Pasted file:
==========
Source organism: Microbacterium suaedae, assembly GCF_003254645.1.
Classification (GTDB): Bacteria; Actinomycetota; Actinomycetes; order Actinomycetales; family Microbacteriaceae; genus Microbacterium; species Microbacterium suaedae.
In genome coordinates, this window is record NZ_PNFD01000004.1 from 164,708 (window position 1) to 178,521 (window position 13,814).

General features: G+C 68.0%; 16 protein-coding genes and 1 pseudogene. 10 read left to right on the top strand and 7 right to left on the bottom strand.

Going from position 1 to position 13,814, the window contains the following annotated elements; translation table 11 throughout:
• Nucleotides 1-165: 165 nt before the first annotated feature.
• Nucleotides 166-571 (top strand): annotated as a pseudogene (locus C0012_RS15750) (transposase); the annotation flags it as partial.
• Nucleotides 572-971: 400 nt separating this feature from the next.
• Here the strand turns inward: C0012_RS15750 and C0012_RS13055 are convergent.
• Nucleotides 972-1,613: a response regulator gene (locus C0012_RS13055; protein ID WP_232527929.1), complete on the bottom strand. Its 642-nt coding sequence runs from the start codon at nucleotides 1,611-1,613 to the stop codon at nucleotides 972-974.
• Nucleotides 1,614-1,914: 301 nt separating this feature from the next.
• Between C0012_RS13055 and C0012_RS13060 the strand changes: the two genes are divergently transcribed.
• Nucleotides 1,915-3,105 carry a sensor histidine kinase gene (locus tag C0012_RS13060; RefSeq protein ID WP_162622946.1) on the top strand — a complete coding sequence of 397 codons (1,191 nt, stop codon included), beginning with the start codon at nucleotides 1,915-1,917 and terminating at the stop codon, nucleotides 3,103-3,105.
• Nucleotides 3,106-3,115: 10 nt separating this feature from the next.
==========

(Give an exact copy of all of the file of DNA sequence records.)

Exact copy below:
Source organism: Microbacterium suaedae, assembly GCF_003254645.1.
Classification (GTDB): Bacteria; Actinomycetota; Actinomycetes; order Actinomycetales; family Microbacteriaceae; genus Microbacterium; species Microbacterium suaedae.
In genome coordinates, this window is record NZ_PNFD01000004.1 from 164,708 (window position 1) to 178,521 (window position 13,814).

General features: G+C 68.0%; 16 protein-coding genes and 1 pseudogene. 10 read left to right on the top strand and 7 right to left on the bottom strand.

Going from position 1 to position 13,814, the window contains the following annotated elements; translation table 11 throughout:
• Nucleotides 1-165: 165 nt before the first annotated feature.
• Nucleotides 166-571 (top strand): annotated as a pseudogene (locus C0012_RS15750) (transposase); the annotation flags it as partial.
• Nucleotides 572-971: 400 nt separating this feature from the next.
• Here the strand turns inward: C0012_RS15750 and C0012_RS13055 are convergent.
• Nucleotides 972-1,613: a response regulator gene (locus C0012_RS13055; protein ID WP_232527929.1), complete on the bottom strand. Its 642-nt coding sequence runs from the start codon at nucleotides 1,611-1,613 to the stop codon at nucleotides 972-974.
• Nucleotides 1,614-1,914: 301 nt separating this feature from the next.
• Between C0012_RS13055 and C0012_RS13060 the strand changes: the two genes are divergently transcribed.
• Nucleotides 1,915-3,105 carry a sensor histidine kinase gene (locus tag C0012_RS13060; RefSeq protein ID WP_162622946.1) on the top strand — a complete coding sequence of 397 codons (1,191 nt, stop codon included), beginning with the start codon at nucleotides 1,915-1,917 and terminating at the stop codon, nucleotides 3,103-3,105.
• Nucleotides 3,106-3,115: 10 nt separating this feature from the next.